That said, I do agree with the general thrust of your article, very much so. The sad fact is still that “American” = “White” = “Anglo” = “Normal”; and the flip side of the coin of assimilation is that the widespread popularity of American entertainment media has led to uptake of American cultural norms across a wide range of cultures and societies. Let’s continue to fight against such cultural imperialism – and joyfully, righteously, so, for to love and seek justice for the marginalized is to experience the heart of the Lord.

    • profrah says:

      Jason, Thanks for chiming in Let me begin with an apology for my lame attempt at humor — particularly for all Koreans named Molly and Felicity. It was a pretty weak attempt at humor on my part. I’ll leave the humor to the comic writers from now on. You also raise a great point. Who owns the culture? Who gets to say what determines the values and inclusion into a culture?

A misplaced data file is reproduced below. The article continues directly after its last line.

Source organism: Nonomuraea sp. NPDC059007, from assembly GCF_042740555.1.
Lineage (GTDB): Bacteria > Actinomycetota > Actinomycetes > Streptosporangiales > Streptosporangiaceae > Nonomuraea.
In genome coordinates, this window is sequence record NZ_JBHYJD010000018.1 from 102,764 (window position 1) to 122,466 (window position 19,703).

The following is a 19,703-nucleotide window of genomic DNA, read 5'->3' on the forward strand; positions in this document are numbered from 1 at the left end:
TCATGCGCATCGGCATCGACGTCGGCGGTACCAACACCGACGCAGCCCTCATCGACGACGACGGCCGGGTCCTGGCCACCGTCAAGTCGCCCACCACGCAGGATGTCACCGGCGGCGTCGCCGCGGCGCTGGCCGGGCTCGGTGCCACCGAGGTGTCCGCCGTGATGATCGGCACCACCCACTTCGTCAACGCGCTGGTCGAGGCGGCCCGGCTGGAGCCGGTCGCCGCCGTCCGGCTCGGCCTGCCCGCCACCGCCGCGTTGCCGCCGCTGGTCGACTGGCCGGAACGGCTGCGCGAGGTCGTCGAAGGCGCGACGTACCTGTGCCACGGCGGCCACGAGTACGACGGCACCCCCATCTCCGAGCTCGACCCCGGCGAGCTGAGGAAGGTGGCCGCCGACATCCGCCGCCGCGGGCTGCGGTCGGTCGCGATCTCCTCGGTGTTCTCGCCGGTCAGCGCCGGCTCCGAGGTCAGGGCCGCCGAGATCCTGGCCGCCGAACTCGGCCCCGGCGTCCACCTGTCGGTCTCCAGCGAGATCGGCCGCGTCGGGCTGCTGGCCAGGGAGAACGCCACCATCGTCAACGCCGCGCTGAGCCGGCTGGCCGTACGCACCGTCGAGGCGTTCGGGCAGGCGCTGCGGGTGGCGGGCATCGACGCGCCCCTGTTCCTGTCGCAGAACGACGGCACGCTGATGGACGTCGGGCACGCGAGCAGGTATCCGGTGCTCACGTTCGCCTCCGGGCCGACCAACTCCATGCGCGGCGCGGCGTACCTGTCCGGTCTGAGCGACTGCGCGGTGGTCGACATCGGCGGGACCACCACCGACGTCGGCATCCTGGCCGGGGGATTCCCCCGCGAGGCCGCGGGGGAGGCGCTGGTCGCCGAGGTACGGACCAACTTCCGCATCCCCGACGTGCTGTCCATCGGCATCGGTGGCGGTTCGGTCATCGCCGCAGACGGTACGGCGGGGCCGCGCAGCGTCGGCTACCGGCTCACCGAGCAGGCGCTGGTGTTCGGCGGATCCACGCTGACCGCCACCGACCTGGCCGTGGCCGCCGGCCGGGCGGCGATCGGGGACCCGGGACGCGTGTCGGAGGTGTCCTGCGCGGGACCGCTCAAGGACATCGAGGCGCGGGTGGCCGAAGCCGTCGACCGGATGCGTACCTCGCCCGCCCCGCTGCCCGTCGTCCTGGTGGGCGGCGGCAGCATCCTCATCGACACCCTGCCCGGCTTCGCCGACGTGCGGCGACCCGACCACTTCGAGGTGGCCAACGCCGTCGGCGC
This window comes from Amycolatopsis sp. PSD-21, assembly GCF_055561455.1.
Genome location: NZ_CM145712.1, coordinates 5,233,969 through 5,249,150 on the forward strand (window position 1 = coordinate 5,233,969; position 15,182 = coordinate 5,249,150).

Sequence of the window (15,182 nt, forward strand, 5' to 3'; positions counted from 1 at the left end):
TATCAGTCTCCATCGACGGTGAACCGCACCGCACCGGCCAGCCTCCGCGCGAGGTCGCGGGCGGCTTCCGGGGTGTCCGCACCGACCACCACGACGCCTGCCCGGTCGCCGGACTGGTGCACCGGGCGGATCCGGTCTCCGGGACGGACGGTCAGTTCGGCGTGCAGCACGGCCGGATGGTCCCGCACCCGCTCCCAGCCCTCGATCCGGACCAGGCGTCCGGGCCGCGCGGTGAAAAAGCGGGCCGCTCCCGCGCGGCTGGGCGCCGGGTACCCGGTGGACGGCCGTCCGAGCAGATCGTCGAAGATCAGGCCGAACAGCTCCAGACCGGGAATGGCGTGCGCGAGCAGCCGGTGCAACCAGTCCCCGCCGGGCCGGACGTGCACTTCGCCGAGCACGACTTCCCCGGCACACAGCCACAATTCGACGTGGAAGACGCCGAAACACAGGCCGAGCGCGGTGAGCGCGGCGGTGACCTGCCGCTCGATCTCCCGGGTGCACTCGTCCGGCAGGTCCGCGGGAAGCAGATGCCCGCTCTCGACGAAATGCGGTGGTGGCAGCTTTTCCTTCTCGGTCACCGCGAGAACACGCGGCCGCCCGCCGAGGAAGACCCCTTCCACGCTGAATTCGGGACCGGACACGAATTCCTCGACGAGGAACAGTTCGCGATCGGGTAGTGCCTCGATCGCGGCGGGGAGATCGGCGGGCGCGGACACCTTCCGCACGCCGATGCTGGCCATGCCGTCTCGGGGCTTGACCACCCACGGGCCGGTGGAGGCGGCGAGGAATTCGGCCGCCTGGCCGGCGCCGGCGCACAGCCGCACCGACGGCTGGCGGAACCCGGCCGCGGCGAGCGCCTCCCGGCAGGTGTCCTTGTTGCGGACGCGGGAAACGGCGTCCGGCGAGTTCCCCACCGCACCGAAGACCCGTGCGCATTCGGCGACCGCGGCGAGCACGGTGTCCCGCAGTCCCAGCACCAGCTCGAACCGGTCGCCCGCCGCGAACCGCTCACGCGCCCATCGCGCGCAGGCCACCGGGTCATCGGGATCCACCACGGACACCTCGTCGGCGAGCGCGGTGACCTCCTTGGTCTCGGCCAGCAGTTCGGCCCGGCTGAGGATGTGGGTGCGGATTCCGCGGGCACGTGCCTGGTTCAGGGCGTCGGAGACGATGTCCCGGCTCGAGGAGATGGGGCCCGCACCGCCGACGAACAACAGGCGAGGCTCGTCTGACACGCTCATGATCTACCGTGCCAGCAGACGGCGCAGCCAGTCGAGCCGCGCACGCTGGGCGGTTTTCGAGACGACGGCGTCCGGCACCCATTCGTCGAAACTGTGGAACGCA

4. g says:

    The wifey and her sister made me accompany them to an American Girl store last time I was in California. There’s actually ONE Asian American girl (Ivy), but she’s not a main character… she’s the friend of “Julie”, a girl whose life is set during the turbulent 70s in San Francisco:

    But your daughter’s comment about the need for a doll for the Japanese Internment… awesome.

  5. Jessica says:

    I respect many of the things you say, but I do want to point out that the non-white historical dolls are not in the back for any prejudicial reason. They go in reverse chronological order, and the non-white characters are from earlier times. (Now, you can definitely argue that there should be more modern non-white dolls in the historical collection, but at least recognize there was a method to the order of the catalog.)